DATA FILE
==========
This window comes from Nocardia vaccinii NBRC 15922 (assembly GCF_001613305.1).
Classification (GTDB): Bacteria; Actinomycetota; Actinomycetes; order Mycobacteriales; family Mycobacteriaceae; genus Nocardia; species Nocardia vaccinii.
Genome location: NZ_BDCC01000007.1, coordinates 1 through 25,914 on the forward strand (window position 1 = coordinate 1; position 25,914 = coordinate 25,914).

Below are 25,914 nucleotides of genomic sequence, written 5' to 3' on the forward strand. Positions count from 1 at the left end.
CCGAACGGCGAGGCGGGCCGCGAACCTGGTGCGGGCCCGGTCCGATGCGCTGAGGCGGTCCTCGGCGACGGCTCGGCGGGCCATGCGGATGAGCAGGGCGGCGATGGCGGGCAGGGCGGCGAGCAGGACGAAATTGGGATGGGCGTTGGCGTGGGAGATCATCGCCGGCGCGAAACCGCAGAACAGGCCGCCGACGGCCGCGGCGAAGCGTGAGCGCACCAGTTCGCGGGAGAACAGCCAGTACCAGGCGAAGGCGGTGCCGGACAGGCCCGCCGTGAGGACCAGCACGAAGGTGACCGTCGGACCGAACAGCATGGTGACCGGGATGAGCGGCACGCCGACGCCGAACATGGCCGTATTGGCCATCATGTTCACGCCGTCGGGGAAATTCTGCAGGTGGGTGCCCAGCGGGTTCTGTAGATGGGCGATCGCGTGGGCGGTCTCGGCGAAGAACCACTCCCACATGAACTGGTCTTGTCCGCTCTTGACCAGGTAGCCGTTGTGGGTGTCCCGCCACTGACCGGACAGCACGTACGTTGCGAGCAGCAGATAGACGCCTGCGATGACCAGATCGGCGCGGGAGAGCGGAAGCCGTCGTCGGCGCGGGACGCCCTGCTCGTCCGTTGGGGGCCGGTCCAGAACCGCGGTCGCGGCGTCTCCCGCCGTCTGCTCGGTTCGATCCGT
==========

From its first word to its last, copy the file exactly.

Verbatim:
This window comes from Nocardia vaccinii NBRC 15922 (assembly GCF_001613305.1).
Classification (GTDB): Bacteria; Actinomycetota; Actinomycetes; order Mycobacteriales; family Mycobacteriaceae; genus Nocardia; species Nocardia vaccinii.
Genome location: NZ_BDCC01000007.1, coordinates 1 through 25,914 on the forward strand (window position 1 = coordinate 1; position 25,914 = coordinate 25,914).

Below are 25,914 nucleotides of genomic sequence, written 5' to 3' on the forward strand. Positions count from 1 at the left end.
CCGAACGGCGAGGCGGGCCGCGAACCTGGTGCGGGCCCGGTCCGATGCGCTGAGGCGGTCCTCGGCGACGGCTCGGCGGGCCATGCGGATGAGCAGGGCGGCGATGGCGGGCAGGGCGGCGAGCAGGACGAAATTGGGATGGGCGTTGGCGTGGGAGATCATCGCCGGCGCGAAACCGCAGAACAGGCCGCCGACGGCCGCGGCGAAGCGTGAGCGCACCAGTTCGCGGGAGAACAGCCAGTACCAGGCGAAGGCGGTGCCGGACAGGCCCGCCGTGAGGACCAGCACGAAGGTGACCGTCGGACCGAACAGCATGGTGACCGGGATGAGCGGCACGCCGACGCCGAACATGGCCGTATTGGCCATCATGTTCACGCCGTCGGGGAAATTCTGCAGGTGGGTGCCCAGCGGGTTCTGTAGATGGGCGATCGCGTGGGCGGTCTCGGCGAAGAACCACTCCCACATGAACTGGTCTTGTCCGCTCTTGACCAGGTAGCCGTTGTGGGTGTCCCGCCACTGACCGGACAGCACGTACGTTGCGAGCAGCAGATAGACGCCTGCGATGACCAGATCGGCGCGGGAGAGCGGAAGCCGTCGTCGGCGCGGGACGCCCTGCTCGTCCGTTGGGGGCCGGTCCAGAACCGCGGTCGCGGCGTCTCCCGCCGTCTGCTCGGTTCGATCCGT